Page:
What Is Liquidity and Why Does It Matter to Me?


Let’s say you buy stock in Twilio ($TWLO) through your broker. You deposit money into your brokerage account, select the number of shares you want to buy, and purchase those shares. If you’re using an online broker, this usually happens in a matter of minutes.

Now let’s say Twilio tanks one week later. You lose all faith in the stock, and you want to sell it. All you have to do is go to your broker, sell your shares at a loss, and watch the proceeds from the sale end up in your account. This also only takes a few minutes.

This is due to the fact that stock has high liquidity, or really easy to convert into money. If a financial asset like a stock is highly liquid, it means that you can exchange your money for that asset and turn that asset back into money with relative ease and in a short duration of time.

Not all assets are highly liquid, and liquidity isn’t always crucial in a financial transaction. Yet since you can eventually exchange all assets for money, and you might need that money for a rainy day, learning the facts about financial liquidity is absolutely crucial.

Liquid assets can be easily converted to cash, or from cash back to those assets.

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Shutterstock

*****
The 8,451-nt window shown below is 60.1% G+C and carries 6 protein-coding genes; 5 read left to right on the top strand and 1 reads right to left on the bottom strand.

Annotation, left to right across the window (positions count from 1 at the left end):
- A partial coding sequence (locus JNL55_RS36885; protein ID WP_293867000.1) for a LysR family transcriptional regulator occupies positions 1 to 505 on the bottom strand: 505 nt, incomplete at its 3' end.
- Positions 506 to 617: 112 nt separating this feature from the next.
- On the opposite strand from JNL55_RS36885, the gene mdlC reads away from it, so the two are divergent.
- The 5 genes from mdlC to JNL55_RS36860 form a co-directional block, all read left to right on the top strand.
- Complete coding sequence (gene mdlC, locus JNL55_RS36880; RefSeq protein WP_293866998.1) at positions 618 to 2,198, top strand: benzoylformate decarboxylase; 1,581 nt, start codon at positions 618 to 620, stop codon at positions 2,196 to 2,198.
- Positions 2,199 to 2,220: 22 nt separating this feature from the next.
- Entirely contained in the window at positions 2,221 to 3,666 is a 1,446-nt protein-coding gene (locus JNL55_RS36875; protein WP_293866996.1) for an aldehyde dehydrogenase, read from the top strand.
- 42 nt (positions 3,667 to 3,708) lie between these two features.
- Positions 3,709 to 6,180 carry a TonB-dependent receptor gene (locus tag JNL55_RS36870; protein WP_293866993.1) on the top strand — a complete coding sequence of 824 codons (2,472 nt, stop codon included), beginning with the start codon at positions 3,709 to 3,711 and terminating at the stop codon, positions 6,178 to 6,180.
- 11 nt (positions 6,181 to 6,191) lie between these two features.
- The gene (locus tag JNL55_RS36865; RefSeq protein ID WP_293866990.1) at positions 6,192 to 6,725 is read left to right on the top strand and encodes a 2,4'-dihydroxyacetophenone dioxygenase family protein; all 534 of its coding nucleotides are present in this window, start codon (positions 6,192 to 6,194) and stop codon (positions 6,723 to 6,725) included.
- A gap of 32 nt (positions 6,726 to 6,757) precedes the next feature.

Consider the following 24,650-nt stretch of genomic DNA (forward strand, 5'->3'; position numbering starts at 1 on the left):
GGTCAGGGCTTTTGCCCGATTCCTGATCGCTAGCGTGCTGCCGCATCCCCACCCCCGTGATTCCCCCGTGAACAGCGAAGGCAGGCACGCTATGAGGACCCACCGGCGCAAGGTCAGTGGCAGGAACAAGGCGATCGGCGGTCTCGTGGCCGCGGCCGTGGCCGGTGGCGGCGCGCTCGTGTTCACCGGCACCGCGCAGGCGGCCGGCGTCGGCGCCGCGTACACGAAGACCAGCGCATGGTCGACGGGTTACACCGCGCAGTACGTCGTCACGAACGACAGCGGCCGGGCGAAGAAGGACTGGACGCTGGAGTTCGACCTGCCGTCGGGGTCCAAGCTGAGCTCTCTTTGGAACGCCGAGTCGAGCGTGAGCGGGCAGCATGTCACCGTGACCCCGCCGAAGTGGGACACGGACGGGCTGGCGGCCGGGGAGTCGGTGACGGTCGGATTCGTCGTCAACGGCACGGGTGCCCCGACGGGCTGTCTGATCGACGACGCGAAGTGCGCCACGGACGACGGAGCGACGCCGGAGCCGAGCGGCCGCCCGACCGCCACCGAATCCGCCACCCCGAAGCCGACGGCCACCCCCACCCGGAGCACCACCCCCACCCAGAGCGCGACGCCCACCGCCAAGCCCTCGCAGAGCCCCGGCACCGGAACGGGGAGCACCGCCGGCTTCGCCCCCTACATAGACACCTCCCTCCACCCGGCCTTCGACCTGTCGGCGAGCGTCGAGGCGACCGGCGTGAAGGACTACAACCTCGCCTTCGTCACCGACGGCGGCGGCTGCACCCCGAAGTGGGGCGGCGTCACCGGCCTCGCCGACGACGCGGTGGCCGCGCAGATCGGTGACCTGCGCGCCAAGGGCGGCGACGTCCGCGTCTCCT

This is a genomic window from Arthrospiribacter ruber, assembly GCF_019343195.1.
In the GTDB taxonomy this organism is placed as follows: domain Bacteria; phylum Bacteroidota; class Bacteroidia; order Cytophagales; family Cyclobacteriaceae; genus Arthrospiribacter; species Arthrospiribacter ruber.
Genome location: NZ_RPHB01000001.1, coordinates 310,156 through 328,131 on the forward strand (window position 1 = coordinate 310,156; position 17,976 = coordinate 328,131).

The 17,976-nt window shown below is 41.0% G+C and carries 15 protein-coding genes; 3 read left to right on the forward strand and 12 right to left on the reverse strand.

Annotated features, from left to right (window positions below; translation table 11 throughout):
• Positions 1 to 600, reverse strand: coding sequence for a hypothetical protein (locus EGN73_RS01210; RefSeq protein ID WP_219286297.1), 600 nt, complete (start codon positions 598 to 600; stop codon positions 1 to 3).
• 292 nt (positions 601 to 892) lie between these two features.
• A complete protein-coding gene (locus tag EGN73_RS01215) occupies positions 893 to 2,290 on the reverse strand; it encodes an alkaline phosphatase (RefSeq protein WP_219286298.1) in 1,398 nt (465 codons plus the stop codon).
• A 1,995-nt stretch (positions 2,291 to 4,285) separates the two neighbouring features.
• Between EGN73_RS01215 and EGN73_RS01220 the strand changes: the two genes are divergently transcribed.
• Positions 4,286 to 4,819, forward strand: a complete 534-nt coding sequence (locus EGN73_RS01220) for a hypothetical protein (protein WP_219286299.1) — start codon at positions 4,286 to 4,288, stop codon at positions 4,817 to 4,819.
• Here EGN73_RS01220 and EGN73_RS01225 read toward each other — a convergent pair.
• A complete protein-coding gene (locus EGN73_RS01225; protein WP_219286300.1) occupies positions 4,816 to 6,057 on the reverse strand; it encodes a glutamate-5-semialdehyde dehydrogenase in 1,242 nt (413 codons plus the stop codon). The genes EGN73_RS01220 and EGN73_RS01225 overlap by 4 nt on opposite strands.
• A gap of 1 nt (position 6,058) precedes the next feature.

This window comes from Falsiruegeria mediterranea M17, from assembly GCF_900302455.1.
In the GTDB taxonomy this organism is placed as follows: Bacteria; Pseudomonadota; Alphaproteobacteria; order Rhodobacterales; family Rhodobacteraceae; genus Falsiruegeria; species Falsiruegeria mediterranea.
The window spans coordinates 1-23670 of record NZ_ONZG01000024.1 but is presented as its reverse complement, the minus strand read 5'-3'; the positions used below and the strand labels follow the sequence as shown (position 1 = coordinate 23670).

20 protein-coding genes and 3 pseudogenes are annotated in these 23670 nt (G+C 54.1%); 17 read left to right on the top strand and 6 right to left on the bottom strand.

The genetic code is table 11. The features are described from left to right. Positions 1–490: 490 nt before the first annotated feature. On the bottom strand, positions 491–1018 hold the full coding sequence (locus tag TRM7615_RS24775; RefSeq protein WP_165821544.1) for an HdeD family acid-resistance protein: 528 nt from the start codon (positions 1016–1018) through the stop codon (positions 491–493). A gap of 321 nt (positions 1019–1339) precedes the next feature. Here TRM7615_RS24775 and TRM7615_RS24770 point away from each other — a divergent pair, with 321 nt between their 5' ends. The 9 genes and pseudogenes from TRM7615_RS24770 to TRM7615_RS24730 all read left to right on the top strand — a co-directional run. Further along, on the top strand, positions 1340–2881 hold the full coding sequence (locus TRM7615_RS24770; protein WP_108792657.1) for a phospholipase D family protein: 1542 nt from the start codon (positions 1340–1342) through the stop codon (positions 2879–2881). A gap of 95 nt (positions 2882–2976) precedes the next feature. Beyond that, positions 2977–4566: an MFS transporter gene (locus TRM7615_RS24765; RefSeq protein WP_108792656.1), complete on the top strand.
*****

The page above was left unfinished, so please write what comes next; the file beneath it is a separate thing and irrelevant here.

Stocks are highly liquid because you can buy and sell them whenever you want. Bonds are liquid, but since they take time to mature and have restrictions on sales, they’re not as liquid as stocks.

Illiquid assets are the opposite. They are harder to convert back into money.

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Real estate is illiquid because you have to do a heck of a lot to sell your house before you can actually get any money for it.

Liquid assets barely change in value when you sell them.

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Shutterstock

When you sell a stock, you know what price you’re going to get for your shares. Also, cash, which never changes in face value, is the most liquid asset in existence.

Illiquid assets change in value all the time, and often decrease in value.

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Shutterstock

Your home could go down in value from when you first bought it.


Liquidity is important if you need to convert things like stocks and bonds to cash — and fast. When you’re retired, converting your stocks or bonds to cash (and fast) is important if you want to derive any sort of income. You don’t want to worry at an old age about jumping for hoops just to get cash when you purposely spent years investing your money for your retirement.

When you’re younger and making money, however, liquidity is less important. After all, if you liquidate your assets before you retire, you’ll have nothing to live off in the future!

Share this story with your friends below, and maybe rethink about selling your stock to pay for that iPhone.